Ah, the charter school, that bastion of capitalist educational theory.  Let’s give a choice to students who otherwise would be doomed to a life of baggy pants, welfare and drive-bys.  Seems like a worthwhile cause, doesn’t it? 

While I see the importance of charters in providing an individualized environment for children and often improving student achievement, not everyone can go to a charter school.  Lots of kids are left in the lurch.  So what do we do?  Kill the charters or make so many as to render the public school system meaningless? 

I’ll let the Neighborhood dwell on this question.  Hemphill’s column is reprinted below or can be accessed through the Huffington Post.

When officials at P.S. 123, an ordinary neighborhood school in Harlem, were forced to call the police this month to keep a charter school from taking over its classrooms, I was reminded how charter schools make it harder for neighborhood schools to succeed.

Some time ago, I visited P.S. 42 in the Bronx, just a block away from a charter school, the Carl C. Icahn Charter School. Both schools serve poor children, and neither school has an entrance exam. However, the charter school gets children whose parents know enough to sign up for a lottery in April – and who know in the spring where they will be living in the fall. The neighborhood school gets lots of children from nearby homeless shelters, who come and go during the year. The charter school has a majority of African-American children, most of whom speak English at home. P.S. 42 has a majority of Latino children, many of whom speak only Spanish. Teachers say children who can’t meet the academic or behavioral requirements of the charter school are encouraged to leave and wind up at P.S. 42, which has a large number of children receiving special education services. Despite these challenges, P.S. 42 received an “A” on its latest school report card. Still, teachers say their job would be a lot easier if all the schools in the neighborhood took their fair share of the most needy and vulnerable kids.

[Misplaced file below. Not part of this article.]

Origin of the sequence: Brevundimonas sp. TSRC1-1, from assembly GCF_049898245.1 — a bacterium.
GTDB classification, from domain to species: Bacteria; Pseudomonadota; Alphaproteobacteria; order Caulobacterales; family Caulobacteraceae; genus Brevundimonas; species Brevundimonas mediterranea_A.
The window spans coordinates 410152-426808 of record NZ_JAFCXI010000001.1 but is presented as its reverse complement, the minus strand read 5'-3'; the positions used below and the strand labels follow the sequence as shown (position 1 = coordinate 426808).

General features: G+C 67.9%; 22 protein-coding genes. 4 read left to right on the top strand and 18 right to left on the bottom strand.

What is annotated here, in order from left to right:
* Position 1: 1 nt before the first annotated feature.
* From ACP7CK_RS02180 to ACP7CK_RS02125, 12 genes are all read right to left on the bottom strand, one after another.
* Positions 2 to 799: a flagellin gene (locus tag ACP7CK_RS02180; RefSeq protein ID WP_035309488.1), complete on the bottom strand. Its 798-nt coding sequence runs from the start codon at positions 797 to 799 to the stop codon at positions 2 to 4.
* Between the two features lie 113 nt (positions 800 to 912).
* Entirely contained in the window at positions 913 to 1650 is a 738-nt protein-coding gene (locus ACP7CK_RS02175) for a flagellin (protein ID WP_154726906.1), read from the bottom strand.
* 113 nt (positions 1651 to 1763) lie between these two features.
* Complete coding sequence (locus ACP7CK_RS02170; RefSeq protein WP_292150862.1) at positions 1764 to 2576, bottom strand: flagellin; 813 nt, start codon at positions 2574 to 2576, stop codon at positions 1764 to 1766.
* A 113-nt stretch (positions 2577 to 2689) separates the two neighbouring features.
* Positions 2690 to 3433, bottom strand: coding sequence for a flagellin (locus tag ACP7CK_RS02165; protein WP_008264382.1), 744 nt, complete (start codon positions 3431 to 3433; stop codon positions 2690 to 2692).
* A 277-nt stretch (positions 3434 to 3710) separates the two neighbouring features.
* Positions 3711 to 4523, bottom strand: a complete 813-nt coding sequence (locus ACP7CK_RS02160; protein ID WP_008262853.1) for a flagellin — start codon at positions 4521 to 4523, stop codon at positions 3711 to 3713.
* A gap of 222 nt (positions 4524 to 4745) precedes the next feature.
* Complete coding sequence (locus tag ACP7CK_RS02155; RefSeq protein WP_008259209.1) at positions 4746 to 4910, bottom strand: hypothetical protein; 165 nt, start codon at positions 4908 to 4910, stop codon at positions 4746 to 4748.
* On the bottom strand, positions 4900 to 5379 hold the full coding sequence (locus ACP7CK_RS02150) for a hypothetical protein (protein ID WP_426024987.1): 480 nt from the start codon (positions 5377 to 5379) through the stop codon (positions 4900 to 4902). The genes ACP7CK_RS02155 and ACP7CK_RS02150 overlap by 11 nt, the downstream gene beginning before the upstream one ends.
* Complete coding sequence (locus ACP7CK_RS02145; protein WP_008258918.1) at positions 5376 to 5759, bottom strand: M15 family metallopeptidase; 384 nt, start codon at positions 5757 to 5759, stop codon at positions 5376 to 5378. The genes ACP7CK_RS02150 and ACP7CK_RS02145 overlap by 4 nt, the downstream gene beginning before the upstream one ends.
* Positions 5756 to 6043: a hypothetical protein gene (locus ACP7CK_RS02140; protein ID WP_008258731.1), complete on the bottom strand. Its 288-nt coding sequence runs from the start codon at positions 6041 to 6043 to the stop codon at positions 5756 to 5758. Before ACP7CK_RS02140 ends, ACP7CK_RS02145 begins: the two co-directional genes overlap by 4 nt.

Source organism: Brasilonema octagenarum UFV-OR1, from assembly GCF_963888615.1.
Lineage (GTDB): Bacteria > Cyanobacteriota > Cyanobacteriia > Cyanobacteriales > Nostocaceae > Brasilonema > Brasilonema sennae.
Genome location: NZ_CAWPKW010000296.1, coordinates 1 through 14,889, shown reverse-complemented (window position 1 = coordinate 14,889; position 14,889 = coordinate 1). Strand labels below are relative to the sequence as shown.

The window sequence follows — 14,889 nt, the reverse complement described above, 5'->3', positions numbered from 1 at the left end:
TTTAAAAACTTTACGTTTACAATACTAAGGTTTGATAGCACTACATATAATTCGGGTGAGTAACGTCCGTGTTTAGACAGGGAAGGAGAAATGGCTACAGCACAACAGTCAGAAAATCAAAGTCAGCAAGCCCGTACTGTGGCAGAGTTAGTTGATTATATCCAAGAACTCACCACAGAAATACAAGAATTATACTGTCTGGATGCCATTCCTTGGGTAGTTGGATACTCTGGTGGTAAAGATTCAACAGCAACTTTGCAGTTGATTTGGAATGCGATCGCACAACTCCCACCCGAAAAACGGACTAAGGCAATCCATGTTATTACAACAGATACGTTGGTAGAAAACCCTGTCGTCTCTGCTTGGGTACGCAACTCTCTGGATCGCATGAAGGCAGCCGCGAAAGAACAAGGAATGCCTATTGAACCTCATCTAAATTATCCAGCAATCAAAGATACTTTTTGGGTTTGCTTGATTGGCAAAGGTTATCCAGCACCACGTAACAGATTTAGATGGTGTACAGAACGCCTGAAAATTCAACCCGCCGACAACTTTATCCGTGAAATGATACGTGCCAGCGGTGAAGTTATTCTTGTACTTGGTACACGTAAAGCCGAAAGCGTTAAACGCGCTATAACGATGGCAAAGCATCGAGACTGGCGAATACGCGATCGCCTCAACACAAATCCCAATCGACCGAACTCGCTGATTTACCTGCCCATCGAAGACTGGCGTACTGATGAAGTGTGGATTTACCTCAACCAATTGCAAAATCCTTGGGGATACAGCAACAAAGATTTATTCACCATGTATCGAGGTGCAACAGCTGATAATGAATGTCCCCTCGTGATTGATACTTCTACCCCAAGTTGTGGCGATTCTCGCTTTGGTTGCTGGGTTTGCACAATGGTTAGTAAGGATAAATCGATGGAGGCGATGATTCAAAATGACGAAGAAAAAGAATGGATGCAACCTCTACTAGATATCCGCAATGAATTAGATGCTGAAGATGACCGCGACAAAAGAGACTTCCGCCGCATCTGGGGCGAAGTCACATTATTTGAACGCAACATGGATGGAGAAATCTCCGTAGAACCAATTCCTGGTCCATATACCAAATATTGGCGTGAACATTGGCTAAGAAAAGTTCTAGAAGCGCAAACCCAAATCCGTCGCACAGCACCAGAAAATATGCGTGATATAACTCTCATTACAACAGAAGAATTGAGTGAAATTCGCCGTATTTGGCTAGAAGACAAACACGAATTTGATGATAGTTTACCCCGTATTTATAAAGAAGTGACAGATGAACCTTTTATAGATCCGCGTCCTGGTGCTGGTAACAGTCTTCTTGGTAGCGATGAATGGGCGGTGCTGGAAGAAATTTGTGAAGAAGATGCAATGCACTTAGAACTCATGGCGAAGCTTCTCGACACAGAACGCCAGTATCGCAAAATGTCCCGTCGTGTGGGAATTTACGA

P.S. 123 in Harlem – where the skirmish over space broke out — is a fairly successful school that benefits from strong leadership, an active parent body, and support from a number of elected officials. When the Harlem Success Academy II, a charter school that shares the P.S. 123 building, hired movers to remove furniture from several P.S. 123 classrooms so the charter school could expand, teachers occupied the classrooms and halted the takeover, as reported in the New York Daily News. A Department of Education spokeswoman says there was a misunderstanding and the charter school was ordered to stop.

In poor neighborhoods with terrible local schools, charters may serve as an escape for some children whose parents can navigate the admissions process, much as “gifted and talented” programs serve middle class parents who want to escape what they consider inadequate local schools. But what we need is a strategy to improve schools for all children – not an escape for a few.